Our first couple days Bernie, our guide, wanted to feel out the group and get us used to riding in glacier conditions. So, we headed up the lift at Les Grand Montets, the largest of the traditional ski resorts at Chamonix. Although there are a lot of ways down the mountain, we mostly came down the route to the far skiers' right over Argentiere Glacier.
This was beautiful riding over all kinds of terrain. As you can see, it was mostly a beautiful week -- lucky for us! Below is some of the incredible scenery around the Grands Montets resort.
Glacier = "river of ice"
Oren hooked up with Bernie through some snowboarding lists he's active on. Bernie is German originally, and has been living in Chamonix and guiding for thirteen years. He rode with us all week, and provided endless information about the valley, the people, the glaciers... and peppered with a teutonic sense of humor as well.
I really can't recommend hiring a guide in Chamonix to explore the Vallée Blanche highly enough. Even when riding the lift-served terrain here on the Argentiere Glacier it's better to have a local with the group at all times. Unless your group is very small the extra expense for a guide will be more than paid back in a better time!
The licensed guides in the Chamonix valley are known as "Guides de Montagne". For more information on guides, check out the official Chamonix website at www.chamonix.com. Bernie can be reached at <where was it>.
The Lenticular Cloud
Another great Chamonix phenomenon was this perfect lenticular (lens-shaped) cloud just to the skier's right as we came down the Argentiere glacier.
It was there for days, the result of a standing pressure wave coming up off the Alps below. It almost always had this perfect shape, even though it was thousands of feet above the mountain that caused it's formation. It was visible from all over the Chamonix valley the week we were there -- see some of our Vallée Blanche pictures.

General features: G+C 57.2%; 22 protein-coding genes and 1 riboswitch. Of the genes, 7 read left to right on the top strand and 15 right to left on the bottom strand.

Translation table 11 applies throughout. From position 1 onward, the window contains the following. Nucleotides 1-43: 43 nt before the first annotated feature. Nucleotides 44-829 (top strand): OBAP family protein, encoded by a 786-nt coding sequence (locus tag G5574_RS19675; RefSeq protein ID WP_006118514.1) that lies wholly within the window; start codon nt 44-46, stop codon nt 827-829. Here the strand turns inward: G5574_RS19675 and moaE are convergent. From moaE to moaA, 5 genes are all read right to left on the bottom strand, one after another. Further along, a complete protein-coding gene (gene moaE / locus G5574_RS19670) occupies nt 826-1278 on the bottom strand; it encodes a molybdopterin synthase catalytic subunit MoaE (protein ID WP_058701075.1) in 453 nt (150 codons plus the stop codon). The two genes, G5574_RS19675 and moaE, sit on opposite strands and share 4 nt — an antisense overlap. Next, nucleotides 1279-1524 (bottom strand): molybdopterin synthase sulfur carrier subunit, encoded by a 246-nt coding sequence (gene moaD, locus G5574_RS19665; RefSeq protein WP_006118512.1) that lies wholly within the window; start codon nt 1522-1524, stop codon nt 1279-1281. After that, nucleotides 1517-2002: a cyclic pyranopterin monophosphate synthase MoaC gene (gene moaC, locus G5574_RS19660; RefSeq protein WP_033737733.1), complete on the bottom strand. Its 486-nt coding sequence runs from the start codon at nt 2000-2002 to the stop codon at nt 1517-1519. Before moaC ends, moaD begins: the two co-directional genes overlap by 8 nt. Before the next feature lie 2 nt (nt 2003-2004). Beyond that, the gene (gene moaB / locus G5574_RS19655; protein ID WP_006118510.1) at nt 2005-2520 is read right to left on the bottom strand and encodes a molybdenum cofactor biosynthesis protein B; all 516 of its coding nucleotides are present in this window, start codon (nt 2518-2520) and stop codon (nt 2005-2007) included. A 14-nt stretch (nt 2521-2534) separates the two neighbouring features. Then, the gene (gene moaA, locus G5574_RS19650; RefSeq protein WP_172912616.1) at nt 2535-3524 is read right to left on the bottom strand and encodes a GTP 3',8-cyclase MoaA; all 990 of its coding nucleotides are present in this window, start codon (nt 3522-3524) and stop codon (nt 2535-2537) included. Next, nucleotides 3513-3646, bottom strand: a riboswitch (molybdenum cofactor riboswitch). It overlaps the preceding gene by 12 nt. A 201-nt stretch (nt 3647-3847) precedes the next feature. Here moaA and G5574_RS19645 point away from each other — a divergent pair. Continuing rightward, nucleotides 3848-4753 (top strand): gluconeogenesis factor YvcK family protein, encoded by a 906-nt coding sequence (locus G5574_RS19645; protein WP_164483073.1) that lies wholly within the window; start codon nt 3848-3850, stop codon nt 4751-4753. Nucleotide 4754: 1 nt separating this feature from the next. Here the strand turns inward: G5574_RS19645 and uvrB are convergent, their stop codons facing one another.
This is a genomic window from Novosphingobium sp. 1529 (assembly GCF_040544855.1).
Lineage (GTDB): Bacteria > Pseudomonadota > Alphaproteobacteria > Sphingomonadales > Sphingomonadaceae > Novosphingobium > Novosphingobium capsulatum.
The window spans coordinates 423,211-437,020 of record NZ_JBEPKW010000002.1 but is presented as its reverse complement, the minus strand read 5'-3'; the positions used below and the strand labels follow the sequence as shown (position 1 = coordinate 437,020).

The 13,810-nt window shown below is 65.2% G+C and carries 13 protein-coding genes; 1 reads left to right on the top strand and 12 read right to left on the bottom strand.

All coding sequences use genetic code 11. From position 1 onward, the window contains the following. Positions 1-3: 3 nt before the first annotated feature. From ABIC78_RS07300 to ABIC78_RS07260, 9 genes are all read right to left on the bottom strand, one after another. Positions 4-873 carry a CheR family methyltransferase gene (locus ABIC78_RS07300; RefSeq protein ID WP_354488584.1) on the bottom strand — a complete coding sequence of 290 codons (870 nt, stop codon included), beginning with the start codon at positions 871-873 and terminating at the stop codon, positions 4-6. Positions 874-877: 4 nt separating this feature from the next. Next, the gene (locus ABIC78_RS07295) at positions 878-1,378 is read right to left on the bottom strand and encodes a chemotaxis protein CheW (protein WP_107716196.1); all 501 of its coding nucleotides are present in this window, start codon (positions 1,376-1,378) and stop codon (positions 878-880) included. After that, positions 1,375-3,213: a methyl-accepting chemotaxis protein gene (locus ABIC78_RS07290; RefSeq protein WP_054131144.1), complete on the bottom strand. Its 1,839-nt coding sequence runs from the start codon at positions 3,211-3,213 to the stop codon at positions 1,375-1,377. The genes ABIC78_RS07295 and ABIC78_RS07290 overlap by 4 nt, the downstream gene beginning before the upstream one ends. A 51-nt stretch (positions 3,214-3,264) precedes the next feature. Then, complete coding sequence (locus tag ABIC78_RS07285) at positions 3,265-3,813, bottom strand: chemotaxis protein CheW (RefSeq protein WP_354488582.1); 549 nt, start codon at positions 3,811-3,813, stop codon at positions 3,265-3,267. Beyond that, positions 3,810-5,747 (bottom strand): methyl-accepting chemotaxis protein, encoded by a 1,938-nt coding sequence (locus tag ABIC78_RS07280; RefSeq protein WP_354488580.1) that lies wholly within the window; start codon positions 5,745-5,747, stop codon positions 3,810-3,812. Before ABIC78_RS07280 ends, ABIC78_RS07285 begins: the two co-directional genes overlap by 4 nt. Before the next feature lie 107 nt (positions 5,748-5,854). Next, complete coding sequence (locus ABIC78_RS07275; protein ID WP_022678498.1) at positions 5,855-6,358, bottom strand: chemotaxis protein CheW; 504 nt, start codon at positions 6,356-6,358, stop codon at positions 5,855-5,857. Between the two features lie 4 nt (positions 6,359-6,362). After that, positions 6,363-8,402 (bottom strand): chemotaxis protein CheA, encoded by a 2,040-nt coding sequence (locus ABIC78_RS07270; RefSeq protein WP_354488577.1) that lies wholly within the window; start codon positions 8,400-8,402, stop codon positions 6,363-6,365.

The Crack of Doom
In navigating down the glacier, we found ourselves threading through icefalls like the one at left. One place we went through quite a few times during the week because of the beautiful snowfields below it was a traverse above a crevasse between two giant ice blocks. We nicknamed it the "Crack of Doom" because, really, it was best not to fall while right in the middle.
|Above: believe it or not, there are perfectly safe routes crossing through that.||Above: Oren turning uphill after the crack|
|Below: Jason slides on through while Justine waits in the on-deck spot. Needless to say, we transited the crack one at a time.||Below: Jason sez, "No prob."|
|The payoff for the Crack of Doom was that we got to great, almost unskied open snowfields below.|
|OK, Oren's setting up for the big carve...||Oh, well.|
|Another way down was this steep well-covered chute, which we did several times. Getting out at the bottom required a tricky traverse around a crevasse, but the chute itself was great riding. There are any number of great routes like this through the glacier -- one of the biggest benefits of having a guide was immediate access to them!|
|At right: the group comes down as the camera points up.|
|Above: Justine follows the track along the near side of the valley.|
|The Argentiere glacier run slides down the glacier-carved valley back towards the main Chamonix valley, scooting back and forth to find a way through.|
|At left: eventually you can see the way back out to the Chamonix valley. Shortly after this, you get to the run down to Octavio's.|
|At left: Jason poses with the symbol of Chamonix, Crevasse Man. At right: riding on Argentiere Glacier makes me happy. Below: actually, riding on Argentiere Glacier makes everybody happy; from left Oren, me, Jason, and Kim.|
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|© 2002 Leo
except where noted